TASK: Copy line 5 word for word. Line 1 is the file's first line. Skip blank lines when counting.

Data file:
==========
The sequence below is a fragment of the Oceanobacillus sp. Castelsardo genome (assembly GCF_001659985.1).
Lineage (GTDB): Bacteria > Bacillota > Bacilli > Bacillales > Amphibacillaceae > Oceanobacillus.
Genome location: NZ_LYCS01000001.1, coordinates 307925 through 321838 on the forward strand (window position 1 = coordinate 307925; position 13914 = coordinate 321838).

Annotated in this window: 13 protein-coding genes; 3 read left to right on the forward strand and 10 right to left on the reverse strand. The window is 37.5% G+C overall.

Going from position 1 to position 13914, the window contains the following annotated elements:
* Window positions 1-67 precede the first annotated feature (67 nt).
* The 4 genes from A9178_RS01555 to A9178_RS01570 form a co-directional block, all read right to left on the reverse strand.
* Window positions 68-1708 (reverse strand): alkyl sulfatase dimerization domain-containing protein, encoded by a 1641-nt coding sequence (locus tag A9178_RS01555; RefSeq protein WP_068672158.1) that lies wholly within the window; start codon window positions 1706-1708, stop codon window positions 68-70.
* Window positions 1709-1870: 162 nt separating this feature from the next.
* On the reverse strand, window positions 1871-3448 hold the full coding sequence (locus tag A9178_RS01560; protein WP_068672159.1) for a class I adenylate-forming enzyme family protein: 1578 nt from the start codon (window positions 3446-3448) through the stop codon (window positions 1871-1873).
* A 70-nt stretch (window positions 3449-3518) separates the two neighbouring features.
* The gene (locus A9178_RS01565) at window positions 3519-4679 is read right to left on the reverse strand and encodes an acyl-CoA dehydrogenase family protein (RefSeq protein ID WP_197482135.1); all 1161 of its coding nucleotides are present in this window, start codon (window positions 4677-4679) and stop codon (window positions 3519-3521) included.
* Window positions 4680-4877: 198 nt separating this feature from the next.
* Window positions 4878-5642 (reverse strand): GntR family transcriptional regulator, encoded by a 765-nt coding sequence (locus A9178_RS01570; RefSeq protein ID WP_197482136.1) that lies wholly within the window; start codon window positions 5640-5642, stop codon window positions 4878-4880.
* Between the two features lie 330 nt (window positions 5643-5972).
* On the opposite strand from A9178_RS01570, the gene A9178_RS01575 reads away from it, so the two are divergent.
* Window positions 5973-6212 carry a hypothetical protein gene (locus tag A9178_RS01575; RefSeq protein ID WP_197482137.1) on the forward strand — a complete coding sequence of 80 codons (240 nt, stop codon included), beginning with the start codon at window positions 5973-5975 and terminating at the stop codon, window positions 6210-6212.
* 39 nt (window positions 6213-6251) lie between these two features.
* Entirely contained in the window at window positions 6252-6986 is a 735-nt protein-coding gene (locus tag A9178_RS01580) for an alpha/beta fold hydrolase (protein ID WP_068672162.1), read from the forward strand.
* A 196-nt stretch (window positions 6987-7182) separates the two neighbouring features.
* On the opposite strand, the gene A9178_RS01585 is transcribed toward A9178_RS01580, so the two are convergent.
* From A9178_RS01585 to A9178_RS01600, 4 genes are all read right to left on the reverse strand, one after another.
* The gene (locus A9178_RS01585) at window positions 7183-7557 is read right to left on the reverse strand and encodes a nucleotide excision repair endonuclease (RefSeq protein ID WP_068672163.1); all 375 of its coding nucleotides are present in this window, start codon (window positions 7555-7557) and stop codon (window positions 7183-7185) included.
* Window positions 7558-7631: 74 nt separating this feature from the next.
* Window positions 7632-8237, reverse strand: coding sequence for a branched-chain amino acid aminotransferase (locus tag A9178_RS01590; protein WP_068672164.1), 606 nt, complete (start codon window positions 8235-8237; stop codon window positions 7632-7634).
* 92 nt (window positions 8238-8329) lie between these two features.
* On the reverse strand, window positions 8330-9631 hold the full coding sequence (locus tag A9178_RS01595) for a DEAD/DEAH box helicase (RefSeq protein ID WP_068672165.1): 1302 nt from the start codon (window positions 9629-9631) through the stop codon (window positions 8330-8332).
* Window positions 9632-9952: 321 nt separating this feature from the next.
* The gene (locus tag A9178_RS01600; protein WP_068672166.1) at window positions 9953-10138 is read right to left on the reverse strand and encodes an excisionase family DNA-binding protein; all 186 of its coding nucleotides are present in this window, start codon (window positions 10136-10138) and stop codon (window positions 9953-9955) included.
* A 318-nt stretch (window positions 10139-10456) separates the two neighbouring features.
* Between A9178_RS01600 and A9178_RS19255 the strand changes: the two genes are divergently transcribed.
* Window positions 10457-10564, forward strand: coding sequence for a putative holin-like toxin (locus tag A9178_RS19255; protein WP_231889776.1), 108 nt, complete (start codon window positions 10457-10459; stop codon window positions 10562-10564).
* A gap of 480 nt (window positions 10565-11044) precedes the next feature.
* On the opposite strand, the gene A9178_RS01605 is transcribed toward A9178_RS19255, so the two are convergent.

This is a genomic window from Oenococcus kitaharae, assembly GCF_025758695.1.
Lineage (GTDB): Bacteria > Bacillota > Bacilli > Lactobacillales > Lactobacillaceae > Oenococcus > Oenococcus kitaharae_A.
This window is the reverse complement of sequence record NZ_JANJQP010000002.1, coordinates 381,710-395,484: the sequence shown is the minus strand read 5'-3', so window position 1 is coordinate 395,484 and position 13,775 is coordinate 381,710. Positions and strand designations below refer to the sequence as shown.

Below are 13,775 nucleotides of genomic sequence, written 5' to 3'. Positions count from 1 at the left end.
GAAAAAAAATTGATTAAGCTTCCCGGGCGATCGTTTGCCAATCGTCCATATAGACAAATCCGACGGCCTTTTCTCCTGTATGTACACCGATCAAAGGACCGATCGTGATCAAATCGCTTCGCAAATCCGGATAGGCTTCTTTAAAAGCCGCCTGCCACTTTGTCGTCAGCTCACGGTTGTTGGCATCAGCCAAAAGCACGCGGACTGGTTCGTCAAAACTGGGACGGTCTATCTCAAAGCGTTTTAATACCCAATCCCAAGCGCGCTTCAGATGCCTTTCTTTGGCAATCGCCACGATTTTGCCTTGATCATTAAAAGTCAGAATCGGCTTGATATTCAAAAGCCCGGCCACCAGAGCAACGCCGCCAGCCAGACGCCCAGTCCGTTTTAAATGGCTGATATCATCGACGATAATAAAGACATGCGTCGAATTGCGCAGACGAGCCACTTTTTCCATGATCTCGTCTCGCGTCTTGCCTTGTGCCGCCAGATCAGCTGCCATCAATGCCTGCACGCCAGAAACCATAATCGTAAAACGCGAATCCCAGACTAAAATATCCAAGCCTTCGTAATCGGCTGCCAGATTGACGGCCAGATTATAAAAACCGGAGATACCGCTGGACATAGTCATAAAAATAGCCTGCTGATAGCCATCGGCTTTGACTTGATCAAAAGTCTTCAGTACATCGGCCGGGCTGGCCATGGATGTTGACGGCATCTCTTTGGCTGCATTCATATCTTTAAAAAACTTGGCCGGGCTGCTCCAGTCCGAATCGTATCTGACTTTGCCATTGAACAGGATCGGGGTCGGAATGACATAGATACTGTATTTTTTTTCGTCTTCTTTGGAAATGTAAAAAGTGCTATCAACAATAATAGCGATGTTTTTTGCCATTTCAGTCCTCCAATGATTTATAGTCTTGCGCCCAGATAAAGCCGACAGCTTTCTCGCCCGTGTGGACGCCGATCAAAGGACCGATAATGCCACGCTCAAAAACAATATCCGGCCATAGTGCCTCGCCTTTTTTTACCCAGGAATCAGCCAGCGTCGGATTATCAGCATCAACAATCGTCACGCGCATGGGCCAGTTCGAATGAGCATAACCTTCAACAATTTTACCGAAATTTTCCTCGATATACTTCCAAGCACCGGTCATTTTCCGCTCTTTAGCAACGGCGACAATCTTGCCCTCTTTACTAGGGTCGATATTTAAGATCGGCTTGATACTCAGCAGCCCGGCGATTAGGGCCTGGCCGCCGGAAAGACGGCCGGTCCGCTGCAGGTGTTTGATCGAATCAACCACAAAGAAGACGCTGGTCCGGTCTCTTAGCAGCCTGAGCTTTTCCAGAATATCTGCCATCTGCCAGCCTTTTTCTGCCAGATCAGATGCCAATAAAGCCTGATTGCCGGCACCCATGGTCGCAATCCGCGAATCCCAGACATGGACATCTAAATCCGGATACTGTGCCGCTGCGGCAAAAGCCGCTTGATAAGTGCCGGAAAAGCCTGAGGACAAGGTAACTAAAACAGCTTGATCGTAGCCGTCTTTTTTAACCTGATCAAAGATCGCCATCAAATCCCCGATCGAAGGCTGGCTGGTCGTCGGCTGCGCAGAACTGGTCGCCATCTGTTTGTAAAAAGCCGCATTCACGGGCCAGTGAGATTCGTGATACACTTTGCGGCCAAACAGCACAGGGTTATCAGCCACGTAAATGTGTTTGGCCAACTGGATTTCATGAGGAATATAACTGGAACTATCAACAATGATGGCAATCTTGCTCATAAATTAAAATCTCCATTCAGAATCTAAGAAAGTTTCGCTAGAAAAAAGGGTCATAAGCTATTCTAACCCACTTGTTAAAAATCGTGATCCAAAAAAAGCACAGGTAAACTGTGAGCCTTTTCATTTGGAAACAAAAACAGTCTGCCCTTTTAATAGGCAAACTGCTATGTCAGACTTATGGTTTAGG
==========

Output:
Going from position 1 to position 13914, the window contains the following annotated elements: